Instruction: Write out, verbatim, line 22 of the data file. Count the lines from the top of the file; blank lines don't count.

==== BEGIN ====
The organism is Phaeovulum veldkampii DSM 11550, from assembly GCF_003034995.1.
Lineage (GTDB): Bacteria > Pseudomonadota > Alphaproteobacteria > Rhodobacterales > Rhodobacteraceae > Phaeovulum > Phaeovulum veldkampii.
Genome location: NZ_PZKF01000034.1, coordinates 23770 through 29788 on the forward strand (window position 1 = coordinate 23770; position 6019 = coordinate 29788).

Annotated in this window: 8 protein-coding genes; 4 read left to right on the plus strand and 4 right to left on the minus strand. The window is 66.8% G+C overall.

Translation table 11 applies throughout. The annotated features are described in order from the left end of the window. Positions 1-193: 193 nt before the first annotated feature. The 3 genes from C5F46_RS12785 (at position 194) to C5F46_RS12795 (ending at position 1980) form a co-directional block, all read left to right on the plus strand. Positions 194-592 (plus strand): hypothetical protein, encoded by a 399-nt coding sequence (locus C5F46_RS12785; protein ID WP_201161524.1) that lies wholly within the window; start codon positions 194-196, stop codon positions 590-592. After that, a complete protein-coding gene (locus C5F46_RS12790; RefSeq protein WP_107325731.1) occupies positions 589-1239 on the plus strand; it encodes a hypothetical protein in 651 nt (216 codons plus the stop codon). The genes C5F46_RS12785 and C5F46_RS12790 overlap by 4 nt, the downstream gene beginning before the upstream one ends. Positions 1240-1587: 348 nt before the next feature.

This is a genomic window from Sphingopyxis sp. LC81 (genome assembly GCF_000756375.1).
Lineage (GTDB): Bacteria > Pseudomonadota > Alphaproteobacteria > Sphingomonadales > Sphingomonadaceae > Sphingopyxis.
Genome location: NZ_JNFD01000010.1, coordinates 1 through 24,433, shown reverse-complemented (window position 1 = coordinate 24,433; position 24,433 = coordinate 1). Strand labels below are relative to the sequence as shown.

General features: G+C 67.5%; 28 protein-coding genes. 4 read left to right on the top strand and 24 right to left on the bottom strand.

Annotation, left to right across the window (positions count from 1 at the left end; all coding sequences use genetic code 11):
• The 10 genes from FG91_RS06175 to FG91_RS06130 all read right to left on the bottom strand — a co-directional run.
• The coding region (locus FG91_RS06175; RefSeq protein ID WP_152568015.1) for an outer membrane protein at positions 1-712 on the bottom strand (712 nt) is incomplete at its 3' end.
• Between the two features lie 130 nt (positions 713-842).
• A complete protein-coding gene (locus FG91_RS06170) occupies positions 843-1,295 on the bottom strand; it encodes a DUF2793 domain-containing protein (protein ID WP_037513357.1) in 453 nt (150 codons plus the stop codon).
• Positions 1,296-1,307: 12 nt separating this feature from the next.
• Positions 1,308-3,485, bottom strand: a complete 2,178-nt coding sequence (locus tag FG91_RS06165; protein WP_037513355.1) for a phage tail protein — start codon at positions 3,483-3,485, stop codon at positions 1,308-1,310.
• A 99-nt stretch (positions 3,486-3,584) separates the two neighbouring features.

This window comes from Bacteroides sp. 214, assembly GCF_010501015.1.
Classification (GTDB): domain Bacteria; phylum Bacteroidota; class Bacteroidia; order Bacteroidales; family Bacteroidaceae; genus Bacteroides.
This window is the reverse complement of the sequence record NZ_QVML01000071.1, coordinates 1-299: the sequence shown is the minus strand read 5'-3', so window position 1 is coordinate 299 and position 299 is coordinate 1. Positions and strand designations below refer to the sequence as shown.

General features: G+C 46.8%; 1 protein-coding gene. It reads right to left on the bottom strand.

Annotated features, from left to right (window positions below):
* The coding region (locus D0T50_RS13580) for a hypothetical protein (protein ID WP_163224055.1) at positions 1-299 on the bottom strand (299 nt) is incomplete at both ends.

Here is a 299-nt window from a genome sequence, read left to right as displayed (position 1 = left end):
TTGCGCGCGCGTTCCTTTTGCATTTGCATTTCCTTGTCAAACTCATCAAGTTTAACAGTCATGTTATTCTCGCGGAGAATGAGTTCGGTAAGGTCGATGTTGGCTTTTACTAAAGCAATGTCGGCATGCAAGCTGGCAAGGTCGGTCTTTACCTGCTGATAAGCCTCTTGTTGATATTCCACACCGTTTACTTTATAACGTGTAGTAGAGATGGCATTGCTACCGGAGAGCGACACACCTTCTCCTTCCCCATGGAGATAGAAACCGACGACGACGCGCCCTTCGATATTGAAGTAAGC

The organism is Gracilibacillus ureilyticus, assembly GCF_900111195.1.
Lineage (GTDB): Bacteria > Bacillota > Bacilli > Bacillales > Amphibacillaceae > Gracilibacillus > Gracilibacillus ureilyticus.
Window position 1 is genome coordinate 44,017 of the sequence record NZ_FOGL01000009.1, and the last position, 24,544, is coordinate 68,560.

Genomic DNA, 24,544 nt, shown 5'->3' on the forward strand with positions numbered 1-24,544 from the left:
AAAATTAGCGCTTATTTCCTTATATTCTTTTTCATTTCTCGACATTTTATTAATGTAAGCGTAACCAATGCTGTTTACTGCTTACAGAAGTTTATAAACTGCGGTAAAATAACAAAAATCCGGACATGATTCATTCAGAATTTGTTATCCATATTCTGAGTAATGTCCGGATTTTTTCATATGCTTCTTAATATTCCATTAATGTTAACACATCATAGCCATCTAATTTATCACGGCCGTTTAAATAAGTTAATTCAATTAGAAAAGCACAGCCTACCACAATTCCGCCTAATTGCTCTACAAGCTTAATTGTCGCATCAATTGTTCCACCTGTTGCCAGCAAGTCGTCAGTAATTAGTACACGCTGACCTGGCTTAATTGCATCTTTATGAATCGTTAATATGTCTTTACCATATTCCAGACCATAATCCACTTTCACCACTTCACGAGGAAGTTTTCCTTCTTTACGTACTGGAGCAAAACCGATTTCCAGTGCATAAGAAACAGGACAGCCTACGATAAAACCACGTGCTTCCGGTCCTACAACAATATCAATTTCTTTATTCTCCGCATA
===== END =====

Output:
Annotated features, from left to right (window positions below):